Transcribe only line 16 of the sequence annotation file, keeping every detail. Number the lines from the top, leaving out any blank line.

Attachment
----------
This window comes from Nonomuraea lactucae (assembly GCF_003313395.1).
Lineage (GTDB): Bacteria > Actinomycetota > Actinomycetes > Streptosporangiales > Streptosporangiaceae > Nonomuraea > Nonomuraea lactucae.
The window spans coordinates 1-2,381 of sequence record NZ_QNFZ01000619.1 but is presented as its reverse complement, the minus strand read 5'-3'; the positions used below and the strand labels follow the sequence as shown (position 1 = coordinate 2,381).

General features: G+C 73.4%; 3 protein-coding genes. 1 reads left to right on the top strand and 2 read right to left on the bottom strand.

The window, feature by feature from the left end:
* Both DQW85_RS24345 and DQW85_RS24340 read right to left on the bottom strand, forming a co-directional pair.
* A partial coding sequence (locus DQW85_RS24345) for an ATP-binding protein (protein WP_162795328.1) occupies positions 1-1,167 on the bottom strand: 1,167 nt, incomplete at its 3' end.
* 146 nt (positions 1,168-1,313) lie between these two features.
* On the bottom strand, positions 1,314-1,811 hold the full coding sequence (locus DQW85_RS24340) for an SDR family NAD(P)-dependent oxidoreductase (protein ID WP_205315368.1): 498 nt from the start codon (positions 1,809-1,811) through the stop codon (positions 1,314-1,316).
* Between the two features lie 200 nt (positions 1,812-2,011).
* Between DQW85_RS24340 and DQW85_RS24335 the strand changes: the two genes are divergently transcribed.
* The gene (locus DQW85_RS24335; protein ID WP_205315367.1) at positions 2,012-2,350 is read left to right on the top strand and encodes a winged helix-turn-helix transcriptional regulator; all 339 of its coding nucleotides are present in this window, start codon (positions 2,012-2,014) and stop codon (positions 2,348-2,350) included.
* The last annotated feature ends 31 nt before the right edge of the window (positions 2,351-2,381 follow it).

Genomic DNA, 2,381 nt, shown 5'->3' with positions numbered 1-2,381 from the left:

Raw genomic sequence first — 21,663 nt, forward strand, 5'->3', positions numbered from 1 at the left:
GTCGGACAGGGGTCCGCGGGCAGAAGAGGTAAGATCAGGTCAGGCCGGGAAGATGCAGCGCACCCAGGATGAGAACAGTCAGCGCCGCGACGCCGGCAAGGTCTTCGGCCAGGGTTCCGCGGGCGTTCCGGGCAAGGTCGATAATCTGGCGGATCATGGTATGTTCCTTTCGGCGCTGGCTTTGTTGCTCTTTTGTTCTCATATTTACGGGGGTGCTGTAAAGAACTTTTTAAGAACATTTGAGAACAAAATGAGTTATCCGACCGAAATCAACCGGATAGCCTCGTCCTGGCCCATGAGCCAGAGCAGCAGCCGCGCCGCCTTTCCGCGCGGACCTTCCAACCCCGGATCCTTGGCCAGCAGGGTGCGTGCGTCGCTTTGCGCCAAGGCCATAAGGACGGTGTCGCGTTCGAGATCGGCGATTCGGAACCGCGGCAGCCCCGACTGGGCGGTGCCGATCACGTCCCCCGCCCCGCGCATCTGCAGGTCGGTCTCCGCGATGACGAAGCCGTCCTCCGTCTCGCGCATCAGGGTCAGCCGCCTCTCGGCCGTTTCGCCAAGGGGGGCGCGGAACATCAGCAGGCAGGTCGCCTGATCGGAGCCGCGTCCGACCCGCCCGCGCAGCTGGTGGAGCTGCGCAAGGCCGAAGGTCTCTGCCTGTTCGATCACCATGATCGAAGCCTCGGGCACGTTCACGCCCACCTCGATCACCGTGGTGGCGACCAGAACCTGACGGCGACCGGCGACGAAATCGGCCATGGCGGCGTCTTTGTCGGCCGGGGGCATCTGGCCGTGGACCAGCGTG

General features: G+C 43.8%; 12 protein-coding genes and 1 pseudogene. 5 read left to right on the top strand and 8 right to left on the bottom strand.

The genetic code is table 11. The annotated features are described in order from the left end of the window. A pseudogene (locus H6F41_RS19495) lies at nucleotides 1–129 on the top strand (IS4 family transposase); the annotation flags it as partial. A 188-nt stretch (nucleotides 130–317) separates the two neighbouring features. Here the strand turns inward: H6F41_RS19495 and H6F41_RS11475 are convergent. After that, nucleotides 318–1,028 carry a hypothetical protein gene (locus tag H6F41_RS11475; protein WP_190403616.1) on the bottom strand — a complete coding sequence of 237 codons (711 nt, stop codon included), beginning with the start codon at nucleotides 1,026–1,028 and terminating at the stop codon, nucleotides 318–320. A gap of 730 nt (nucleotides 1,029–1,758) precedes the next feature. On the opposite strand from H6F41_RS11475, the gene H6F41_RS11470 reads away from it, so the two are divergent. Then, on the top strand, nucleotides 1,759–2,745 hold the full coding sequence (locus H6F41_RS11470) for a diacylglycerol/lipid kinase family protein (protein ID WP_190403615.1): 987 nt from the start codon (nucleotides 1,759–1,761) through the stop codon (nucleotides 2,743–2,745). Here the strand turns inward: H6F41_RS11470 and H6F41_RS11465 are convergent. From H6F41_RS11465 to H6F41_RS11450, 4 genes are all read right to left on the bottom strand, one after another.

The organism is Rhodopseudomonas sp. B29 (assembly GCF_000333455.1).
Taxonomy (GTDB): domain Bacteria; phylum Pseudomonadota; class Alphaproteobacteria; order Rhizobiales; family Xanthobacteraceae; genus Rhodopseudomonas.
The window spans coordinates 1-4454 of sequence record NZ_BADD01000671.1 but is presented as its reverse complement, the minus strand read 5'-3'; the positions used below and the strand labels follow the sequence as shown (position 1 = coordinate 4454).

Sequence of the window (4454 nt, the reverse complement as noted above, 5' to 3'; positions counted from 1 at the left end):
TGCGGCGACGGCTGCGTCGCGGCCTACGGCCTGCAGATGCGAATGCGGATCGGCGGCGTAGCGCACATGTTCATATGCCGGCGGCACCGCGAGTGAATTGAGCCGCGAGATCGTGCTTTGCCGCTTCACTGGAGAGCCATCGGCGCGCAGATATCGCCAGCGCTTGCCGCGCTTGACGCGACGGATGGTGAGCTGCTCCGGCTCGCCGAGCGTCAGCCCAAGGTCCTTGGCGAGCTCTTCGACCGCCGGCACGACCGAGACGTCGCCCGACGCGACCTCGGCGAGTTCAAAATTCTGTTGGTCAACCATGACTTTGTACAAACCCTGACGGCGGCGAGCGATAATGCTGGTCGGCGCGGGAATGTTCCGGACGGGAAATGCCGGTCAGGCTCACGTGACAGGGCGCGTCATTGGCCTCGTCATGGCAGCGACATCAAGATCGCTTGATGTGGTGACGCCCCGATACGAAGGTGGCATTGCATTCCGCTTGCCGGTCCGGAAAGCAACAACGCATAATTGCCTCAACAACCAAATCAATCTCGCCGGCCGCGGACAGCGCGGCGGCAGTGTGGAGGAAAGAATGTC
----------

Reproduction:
GTCGGACAGGGGTCCGCGGGCAGAAGAGGTAAGATCAGGTCAGGCCGGGAAGATGCAGCGCACCCAGGATGAGAACAGTCAGCGCCGCGACGCCGGCAAGGTCTTCGGCCAGGGTTCCGCGGGCGTTCCGGGCAAGGTCGATAATCTGGCGGATCATGGTATGTTCCTTTCGGCGCTGGCTTTGTTGCTCTTTTGTTCTCATATTTACGGGGGTGCTGTAAAGAACTTTTTAAGAACATTTGAGAACAAAATGAGTTATCCGACCGAAATCAACCGGATAGCCTCGTCCTGGCCCATGAGCCAGAGCAGCAGCCGCGCCGCCTTTCCGCGCGGACCTTCCAACCCCGGATCCTTGGCCAGCAGGGTGCGTGCGTCGCTTTGCGCCAAGGCCATAAGGACGGTGTCGCGTTCGAGATCGGCGATTCGGAACCGCGGCAGCCCCGACTGGGCGGTGCCGATCACGTCCCCCGCCCCGCGCATCTGCAGGTCGGTCTCCGCGATGACGAAGCCGTCCTCCGTCTCGCGCATCAGGGTCAGCCGCCTCTCGGCCGTTTCGCCAAGGGGGGCGCGGAACATCAGCAGGCAGGTCGCCTGATCGGAGCCGCGTCCGACCCGCCCGCGCAGCTGGTGGAGCTGCGCAAGGCCGAAGGTCTCTGCCTGTTCGATCACCATGATCGAAGCCTCGGGCACGTTCACGCCCACCTCGATCACCGTGGTGGCGACCAGAACCTGACGGCGACCGGCGACGAAATCGGCCATGGCGGCGTCTTTGTCGGCCGGGGGCATCTGGCCGTGGACCAGCGTG